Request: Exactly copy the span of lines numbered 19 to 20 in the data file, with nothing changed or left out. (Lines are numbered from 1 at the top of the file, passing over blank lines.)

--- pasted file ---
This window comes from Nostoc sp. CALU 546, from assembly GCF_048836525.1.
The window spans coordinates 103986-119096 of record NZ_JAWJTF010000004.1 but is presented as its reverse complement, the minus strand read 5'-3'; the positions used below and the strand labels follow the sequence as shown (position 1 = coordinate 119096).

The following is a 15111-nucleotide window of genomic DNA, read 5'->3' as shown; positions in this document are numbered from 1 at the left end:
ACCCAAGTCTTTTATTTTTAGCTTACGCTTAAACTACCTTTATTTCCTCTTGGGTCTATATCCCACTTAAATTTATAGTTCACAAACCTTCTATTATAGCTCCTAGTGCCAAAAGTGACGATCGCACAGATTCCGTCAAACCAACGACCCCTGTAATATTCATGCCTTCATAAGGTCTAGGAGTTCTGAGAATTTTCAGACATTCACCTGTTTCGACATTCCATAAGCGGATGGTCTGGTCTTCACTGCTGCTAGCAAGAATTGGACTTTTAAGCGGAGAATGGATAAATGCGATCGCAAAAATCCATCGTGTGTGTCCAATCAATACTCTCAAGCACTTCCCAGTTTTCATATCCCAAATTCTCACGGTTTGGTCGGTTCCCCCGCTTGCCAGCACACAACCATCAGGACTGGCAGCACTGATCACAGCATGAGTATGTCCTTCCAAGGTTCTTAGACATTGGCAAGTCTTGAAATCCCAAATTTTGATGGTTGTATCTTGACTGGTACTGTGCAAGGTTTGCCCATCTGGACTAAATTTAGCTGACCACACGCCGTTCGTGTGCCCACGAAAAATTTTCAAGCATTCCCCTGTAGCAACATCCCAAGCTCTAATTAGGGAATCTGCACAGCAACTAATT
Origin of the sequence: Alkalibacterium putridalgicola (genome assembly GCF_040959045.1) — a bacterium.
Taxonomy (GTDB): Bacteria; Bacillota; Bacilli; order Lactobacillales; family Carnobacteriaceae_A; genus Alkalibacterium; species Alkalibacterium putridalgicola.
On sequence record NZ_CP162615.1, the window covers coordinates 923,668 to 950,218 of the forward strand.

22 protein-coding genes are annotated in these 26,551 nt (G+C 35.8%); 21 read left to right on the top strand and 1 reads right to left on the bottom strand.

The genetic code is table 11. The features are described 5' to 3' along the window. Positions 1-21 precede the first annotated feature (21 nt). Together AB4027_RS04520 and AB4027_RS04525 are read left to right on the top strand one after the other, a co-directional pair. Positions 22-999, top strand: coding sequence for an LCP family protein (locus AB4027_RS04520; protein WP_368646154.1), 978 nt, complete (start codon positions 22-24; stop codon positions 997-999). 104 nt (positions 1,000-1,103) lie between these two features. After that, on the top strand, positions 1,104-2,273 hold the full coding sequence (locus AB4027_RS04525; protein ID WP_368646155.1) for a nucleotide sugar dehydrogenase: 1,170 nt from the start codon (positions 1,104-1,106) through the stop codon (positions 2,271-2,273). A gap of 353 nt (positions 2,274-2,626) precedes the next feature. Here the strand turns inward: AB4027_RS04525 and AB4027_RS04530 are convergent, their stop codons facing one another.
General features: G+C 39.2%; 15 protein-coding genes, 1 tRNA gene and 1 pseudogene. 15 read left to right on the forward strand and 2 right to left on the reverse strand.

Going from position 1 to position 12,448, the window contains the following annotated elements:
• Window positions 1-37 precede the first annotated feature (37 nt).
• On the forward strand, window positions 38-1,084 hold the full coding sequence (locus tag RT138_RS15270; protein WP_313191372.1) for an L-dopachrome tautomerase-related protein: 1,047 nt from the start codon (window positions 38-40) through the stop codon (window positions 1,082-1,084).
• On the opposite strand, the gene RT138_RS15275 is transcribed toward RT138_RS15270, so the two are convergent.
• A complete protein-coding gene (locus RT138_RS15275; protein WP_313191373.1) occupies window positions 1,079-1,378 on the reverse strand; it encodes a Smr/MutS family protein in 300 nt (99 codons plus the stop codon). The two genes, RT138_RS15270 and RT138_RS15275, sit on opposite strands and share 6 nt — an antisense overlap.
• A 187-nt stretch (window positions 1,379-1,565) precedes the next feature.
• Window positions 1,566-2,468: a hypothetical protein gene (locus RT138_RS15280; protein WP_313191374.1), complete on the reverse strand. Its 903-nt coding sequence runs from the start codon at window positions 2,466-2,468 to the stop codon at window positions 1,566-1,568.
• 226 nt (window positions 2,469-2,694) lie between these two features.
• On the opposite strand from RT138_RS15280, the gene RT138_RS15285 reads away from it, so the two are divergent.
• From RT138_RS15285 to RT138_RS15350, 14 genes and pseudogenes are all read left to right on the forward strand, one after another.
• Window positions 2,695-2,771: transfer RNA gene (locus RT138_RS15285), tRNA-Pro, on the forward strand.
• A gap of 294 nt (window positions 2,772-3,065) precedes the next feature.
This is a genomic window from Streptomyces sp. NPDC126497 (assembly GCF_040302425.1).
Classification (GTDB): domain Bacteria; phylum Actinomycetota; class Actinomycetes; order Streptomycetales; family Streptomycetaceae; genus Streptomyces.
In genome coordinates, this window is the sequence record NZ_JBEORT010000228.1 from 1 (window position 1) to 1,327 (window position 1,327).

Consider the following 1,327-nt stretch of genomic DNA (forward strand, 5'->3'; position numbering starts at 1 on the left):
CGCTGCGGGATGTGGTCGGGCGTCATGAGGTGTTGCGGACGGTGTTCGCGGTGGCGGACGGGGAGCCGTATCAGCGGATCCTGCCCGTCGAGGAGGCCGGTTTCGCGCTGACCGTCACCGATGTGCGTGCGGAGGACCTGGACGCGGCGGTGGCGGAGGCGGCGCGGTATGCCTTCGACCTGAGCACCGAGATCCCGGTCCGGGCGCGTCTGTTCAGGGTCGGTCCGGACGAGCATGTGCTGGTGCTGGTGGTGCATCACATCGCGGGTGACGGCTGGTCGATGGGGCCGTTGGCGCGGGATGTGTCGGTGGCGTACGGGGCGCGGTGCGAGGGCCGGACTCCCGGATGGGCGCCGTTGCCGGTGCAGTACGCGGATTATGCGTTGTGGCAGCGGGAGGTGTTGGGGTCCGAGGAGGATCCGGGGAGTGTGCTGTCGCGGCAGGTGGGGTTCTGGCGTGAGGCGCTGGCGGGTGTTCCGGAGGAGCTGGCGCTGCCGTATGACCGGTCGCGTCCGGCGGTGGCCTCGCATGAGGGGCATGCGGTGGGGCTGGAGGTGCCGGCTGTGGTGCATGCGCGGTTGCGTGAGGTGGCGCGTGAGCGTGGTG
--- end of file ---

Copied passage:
• On the opposite strand from RT138_RS15280, the gene RT138_RS15285 reads away from it, so the two are divergent.
• From RT138_RS15285 to RT138_RS15350, 14 genes and pseudogenes are all read left to right on the forward strand, one after another.